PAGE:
Is the Salesforce hype justified?
In my post on Every SMB Needs a Salesforce Implementation, I had written about the value that Salesforce.com delivers, and why a company's technology leaders should be evaluating it for their internal/external solutions.
This week, I'm going to expand on those reasons a little bit.
One of the key reasons is that Salesforce has managed to do something that almost no technology company has achieved since the start of computing....developed a broad platform and an ecosystem which is loved and respected by both the Business and the Technology communities.
Business users love it because they get pretty powerful CRM features (out of the box), have a high degree of access and control over application, data and process, get a powerful built in reporting and analytics engine, and can get projects implemented fast. They also love the point-and-click capabilities that allow non-developer System Administrators to build fully functional Enterprise Applications.
Technologists and developers like it because, quite simply put, Salesforce delivers a huge arsenal of prebuilt functionalities which are the key ingredients of any enterprise application. Salesforce offers great capabilities around Data Security, Authentication, Email Messaging, Collaboration, web and mobile User Interface layer, User and Permissions management, Integration capabilities (with non-salesforce apps), on the Cloud!
It's a developer's dream come true when the technology stack choices are easy (Apex/Visualforce/Integration APIs), there are no 'compatibility' worries, software upgrades are automatic and always backwards compatible.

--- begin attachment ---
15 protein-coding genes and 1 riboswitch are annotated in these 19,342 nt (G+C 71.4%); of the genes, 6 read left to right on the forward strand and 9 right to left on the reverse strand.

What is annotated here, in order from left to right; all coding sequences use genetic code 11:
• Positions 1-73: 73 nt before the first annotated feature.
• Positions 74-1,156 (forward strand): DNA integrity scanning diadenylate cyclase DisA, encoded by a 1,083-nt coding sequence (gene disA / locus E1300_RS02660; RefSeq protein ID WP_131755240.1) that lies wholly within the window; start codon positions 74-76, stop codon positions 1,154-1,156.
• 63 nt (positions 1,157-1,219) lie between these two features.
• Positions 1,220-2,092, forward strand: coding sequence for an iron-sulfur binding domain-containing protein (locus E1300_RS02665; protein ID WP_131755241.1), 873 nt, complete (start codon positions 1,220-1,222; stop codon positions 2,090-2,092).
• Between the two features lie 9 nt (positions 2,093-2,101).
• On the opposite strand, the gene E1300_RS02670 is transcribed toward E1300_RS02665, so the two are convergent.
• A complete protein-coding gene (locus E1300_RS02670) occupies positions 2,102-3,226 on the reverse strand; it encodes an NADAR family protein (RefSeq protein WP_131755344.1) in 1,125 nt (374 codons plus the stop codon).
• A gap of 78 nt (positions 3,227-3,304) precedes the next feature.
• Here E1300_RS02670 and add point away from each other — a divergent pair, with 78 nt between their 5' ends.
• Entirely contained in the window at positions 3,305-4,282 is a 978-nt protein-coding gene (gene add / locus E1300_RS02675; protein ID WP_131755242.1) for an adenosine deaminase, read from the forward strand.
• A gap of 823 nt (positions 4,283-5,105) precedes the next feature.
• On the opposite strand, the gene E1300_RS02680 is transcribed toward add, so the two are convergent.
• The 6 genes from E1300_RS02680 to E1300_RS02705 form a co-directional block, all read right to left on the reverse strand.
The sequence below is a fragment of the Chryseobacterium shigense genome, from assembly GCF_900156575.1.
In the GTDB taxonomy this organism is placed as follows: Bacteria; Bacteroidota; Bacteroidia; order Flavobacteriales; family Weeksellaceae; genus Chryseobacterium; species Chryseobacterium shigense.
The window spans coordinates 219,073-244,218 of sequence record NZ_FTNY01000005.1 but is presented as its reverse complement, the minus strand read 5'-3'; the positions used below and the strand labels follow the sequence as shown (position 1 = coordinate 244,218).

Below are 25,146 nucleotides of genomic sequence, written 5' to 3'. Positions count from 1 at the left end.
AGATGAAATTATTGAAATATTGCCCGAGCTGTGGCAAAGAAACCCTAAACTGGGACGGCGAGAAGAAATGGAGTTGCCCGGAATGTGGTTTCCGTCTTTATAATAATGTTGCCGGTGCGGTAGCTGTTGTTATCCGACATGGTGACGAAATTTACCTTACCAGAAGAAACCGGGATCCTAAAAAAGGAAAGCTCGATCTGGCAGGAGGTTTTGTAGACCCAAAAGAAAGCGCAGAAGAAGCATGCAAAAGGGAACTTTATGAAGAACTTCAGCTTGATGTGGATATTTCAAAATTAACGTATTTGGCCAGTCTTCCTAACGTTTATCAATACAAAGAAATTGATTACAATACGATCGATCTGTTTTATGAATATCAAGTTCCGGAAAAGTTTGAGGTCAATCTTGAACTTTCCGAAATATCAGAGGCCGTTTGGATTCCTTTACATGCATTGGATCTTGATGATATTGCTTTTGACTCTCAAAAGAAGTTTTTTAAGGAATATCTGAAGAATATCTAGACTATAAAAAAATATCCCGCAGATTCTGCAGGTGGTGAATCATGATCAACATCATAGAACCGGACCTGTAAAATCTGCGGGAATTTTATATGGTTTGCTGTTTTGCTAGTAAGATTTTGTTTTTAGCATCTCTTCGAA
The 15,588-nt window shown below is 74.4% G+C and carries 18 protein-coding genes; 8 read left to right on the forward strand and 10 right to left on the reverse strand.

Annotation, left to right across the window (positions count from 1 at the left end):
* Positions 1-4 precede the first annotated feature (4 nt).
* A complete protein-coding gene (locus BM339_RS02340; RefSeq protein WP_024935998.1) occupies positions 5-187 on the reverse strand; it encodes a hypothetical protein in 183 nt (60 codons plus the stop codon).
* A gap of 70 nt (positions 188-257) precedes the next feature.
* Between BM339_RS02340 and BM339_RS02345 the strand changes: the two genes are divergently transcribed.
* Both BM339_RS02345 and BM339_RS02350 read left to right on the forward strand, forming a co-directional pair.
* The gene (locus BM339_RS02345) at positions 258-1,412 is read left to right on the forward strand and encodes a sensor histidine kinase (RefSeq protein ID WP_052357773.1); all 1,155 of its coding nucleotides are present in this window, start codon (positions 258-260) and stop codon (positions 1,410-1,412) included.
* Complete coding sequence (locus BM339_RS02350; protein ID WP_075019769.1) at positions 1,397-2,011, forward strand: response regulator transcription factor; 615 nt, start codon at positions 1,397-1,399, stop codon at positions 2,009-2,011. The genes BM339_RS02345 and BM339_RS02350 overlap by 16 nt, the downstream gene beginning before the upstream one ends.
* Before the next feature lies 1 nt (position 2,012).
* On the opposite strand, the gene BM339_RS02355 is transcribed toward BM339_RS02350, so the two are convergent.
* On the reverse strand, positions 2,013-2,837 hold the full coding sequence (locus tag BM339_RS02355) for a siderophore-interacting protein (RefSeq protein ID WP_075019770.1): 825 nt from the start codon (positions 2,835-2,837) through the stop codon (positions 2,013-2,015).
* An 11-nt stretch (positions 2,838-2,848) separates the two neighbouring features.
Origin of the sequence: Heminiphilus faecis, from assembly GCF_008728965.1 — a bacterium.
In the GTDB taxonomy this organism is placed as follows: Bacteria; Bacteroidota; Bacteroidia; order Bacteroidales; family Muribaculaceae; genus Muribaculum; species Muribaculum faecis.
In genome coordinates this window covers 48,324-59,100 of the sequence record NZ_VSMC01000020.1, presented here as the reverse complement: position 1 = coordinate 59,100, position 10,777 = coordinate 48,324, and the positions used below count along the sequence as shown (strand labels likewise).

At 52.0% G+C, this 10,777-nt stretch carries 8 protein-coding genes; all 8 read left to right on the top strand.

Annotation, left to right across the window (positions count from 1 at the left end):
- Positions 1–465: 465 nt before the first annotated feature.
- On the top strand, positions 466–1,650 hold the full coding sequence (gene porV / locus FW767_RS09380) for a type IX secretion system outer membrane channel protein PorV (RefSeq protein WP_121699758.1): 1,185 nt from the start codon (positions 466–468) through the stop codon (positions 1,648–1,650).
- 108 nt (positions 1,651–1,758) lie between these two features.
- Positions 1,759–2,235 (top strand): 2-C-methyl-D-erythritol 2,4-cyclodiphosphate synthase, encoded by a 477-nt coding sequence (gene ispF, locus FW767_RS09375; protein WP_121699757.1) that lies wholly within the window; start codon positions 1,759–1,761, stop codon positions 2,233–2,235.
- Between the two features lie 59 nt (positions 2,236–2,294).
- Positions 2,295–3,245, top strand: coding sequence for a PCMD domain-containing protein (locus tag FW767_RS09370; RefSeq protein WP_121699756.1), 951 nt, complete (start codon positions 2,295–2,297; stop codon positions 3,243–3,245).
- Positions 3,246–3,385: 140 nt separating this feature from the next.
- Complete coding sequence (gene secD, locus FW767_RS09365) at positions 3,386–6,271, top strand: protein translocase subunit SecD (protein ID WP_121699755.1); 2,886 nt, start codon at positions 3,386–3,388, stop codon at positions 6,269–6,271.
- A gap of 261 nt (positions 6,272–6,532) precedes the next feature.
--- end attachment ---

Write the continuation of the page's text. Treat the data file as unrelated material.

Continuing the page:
In addition, the Salesforce App Exchange offers an amazing platform to sell and buy Enterprise Products that extend a company's capabilities with features that are not available in the core Salesforce products, and are difficult to build.
The CTOs and CIOs of today are under a lot of pressure to deliver a never ending list of tools and functionalities, under tight timelines. Both internal and external. If they're smart, they'll look for a platform that'll allow them to:
Build capabilities fast,
Keep the apps scalable,
Keep them secure,
Built great UI for multiple interfaces
Allow easy maintenance,
Securely enable flow of data and collaboration between employees, customers and partners,
Manage structured and unstructured content (documents)
Integrate with systems internally and externally.
Salesforce offers those capabilities both as a PaaS platform and with its Product offerings.
On the flip side, one of the things that holds people back from Salesforce is the per-user licensing model, which can become expensive and difficult to justify if not properly utilized and adopted by the business. So, user adoption, user satisfaction, impact analysis and ROI are all key to Salesforce project success.
Additionally, it's important to leverage the various kinds of user licenses available, like Force.com App Subscription, when possible, to keep the license costs down.
It's also important to remember that while there's a lot of functionalities Salesforce offers out of the box, a Salesforce implementation has poor chances of success if left purely in the hands of a business user. Getting the right Salesforce Implementation partner is a key for turning Salesforce into an engine of growth and dynamism for the company.
The features Salesforce offers are not unique, and have been implemented in solutions on other platforms innumerable times over the last many years. The genius of Salesforce lies in 'Productising' the key elements of enterprise computing in one single cloud platform.
Quite honestly, I'm surprised that a Salesforce.com competitor has not sprung up in the last few years. Some competition in this space might be healthy.
Until that happens, technology leaders cannot afford to ignore the Salesforce.com platform, and it's growing importance in the Enterprise Computing space.